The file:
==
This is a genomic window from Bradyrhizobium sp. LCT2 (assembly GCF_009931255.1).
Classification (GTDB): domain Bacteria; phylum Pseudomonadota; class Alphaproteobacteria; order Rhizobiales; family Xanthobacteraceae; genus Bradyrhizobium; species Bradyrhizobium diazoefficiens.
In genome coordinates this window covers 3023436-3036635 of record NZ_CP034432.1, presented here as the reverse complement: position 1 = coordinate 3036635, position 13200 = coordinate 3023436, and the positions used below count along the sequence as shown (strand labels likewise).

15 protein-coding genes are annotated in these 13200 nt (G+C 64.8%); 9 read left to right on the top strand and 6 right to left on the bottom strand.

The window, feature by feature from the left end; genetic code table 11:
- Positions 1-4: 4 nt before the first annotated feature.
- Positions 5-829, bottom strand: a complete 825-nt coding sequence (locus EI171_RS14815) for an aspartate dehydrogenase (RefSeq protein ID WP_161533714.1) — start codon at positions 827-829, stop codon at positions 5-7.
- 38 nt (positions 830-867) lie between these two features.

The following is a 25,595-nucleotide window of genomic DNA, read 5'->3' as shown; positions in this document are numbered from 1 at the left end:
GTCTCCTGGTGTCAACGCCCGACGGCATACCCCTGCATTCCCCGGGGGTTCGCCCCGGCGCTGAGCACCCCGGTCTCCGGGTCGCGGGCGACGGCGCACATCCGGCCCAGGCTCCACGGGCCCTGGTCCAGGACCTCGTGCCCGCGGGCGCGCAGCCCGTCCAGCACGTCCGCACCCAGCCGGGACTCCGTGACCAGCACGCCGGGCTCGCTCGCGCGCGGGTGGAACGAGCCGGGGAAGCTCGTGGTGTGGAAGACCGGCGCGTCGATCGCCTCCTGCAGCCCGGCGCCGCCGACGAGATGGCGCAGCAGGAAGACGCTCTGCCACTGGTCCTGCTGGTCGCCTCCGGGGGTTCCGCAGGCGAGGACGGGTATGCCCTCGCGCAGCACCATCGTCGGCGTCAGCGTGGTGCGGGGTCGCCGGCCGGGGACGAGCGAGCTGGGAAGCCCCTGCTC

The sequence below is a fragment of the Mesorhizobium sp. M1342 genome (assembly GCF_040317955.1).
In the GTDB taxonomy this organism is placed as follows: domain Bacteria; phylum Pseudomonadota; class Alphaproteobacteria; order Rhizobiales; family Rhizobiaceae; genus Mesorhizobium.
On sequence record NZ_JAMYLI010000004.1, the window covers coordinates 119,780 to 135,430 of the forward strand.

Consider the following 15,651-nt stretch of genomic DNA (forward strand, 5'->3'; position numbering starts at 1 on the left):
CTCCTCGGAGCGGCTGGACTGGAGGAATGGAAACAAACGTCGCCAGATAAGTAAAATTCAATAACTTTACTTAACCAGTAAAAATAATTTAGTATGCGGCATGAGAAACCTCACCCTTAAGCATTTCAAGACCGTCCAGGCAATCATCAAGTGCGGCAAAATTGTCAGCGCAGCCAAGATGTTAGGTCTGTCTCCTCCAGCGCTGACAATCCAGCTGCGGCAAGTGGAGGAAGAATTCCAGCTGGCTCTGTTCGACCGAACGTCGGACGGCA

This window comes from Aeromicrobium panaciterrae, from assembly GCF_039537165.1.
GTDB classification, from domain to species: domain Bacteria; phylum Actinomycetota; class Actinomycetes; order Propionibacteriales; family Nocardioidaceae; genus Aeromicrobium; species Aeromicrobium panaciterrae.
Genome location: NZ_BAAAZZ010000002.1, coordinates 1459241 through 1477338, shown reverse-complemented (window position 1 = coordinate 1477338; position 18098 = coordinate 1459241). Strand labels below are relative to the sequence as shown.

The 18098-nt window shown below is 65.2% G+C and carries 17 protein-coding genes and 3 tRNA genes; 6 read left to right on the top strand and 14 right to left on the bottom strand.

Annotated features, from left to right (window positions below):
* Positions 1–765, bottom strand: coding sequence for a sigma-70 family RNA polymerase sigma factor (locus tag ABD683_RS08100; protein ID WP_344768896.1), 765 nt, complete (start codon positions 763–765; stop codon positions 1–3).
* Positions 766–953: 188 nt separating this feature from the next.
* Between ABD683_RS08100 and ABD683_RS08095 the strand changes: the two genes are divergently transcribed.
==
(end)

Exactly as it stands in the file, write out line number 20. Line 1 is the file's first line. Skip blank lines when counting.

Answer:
Annotated features, from left to right (window positions below):